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Natalie Goldberg Deck: Card #11

“You’ve finally eked out space to write…but there’s nothing you feel like writing about. Don’t pop up or pull a different card. Sit there for ten minutes, feeling your breath. Allow everything to be as it is. Just for now I’m asking you to be. Now write what you can accept with no judgment, no criticism.”

I’m working through the Natalie Goldberg deck of writing subjects. Each card in this world-renowned author and zen teacher’s Deck contains a writing topic on one side and a short lesson on the reverse, delivered in Natalie’s honest, heartfelt urgency. “This is my wish for you:” she says. “[T]hat you take these cards, grab the topic on one side and write, write, write . . . Remember no good or bad. Just words on the page.”

What can I accept with no judgment, no criticism?

Read this list as though it were yours. What's your list? Can you practice accepting yourself with no judgment? It's very interesting, and difficult, and can even get fun if you let it. Give it a shot.

  • The enormous electric pencil sharpener I bought. Big enough to take up half the space behind my laptop screen. A kindergarten teacher should be the one using it. Or an art teacher. I only use one of its six sizes.

  • The Verilux light I bought to make me happy. I only remember about .7% of the time to turn it on. I don’t even know if I believe it works. But I have it. And I’m practicing now. Practicing the art of accepting that I have it, that I thought it would make me happy, that I don’t hardly ever use it. Loving all that. Loving it.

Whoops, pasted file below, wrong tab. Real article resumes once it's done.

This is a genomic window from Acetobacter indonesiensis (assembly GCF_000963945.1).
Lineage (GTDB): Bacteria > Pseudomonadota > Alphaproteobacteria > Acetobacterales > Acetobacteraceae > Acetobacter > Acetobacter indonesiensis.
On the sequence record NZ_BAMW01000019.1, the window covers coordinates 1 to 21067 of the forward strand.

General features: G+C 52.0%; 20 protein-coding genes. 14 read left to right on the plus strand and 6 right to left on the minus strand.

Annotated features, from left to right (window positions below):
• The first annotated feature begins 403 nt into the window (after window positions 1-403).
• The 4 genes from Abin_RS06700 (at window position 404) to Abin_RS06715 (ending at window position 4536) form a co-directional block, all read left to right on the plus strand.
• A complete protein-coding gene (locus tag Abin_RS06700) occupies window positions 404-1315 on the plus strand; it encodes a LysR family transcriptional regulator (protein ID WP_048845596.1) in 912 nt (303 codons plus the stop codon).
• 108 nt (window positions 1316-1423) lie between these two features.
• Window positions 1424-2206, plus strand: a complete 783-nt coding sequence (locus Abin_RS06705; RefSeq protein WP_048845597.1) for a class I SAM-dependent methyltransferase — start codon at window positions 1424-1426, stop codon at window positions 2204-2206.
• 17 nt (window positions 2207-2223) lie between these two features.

• The crowd of objects on the little Container Store shelf in front of me at eye level. One one of the shelves (about 10 x 4 inches), there is a little glass ramikin with a half way burnt sage smudge in it; my mother’s clock that she always kept by her bed, unwound; a little rock that says “serenity;” a much bigger pink quartz rock; a 2GB Kingston card that looks like it might’ve come out of my Canon SLR camera; a voided check (sometimes I need to send it to professionals for one reason or another); and three little square postits hanging off the edge of the white plastic shelf, reminding me to file, reminding me what a task is, reminding me to upload tax files, and to keep writing the dharma book.

  • The papers to my left. Bills I’ve paid, but am afraid to shred or throw away and unwilling to file because — do we really file this stuff anymore?

  • The Barbara Kingsolver book I’ve gotten half way through, only because I will not gift myself with the time to sit on my couch and let everyone else go screw themselves so I can READ THE REST. Learning to love the me that wants to, the me that thinks I shouldn’t, the me that sees all of this. Wrapping my arms around her.

  • Looking around my studio office at the sheer quantity of stuff I don’t need and haven’t used in ages. Practicing, practicing. This little decorative tin box. It exists, and I don’t need to judge it or myself for having it.

  • This box of postcards, 100 of them. Each with a photograph of a different library — libraries worldwide.

  • These fabrics, sorted by color because I might use them in the future for a quilt. They exist. They’re beautiful. I bow to them. I bow to the simple fact of their folded selves, waiting with infinite patience.

  • And to myself. My own folded self, the quilter also waiting to unfold her dreams. Waiting with infinite patience, while I write instead, and make breakfast and take naps, and watch TV, and walk Ruby, and have dinner with Elena and sleep and sleep and…

  • …to my unfolding self. Awakening in micro-increments. Learning to spell the new words of a new language. A language I probably won’t need by the time I can speak it fluently.

Blessings to all, to everything that exists, to everyone trying to figure it out, trying to be right with the world, trying to do good things.

The challenge: Can we accept ourselves without judgment or criticism? Let’s try. Every day.


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